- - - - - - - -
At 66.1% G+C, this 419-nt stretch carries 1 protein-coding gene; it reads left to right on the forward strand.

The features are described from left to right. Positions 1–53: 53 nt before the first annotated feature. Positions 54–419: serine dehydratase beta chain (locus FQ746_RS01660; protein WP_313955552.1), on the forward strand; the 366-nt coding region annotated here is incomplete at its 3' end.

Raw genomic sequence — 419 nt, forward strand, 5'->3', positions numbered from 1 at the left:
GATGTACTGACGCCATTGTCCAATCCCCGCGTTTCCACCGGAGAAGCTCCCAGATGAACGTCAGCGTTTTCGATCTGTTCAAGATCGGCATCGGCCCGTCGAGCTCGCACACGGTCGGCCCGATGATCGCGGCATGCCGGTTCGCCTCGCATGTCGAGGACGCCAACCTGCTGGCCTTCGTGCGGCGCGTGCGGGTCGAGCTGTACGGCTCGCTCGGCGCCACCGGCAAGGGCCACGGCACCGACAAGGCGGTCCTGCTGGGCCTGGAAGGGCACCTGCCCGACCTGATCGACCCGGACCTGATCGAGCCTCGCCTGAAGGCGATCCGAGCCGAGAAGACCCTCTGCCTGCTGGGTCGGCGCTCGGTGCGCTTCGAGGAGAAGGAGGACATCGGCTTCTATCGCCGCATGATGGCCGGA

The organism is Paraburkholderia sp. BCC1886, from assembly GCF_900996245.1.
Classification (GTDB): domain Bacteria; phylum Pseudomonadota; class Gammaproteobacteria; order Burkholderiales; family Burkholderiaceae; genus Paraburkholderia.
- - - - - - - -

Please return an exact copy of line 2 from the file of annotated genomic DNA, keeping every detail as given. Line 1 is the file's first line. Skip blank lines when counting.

The features are described from left to right. Positions 1–53: 53 nt before the first annotated feature. Positions 54–419: serine dehydratase beta chain (locus FQ746_RS01660; protein WP_313955552.1), on the forward strand; the 366-nt coding region annotated here is incomplete at its 3' end.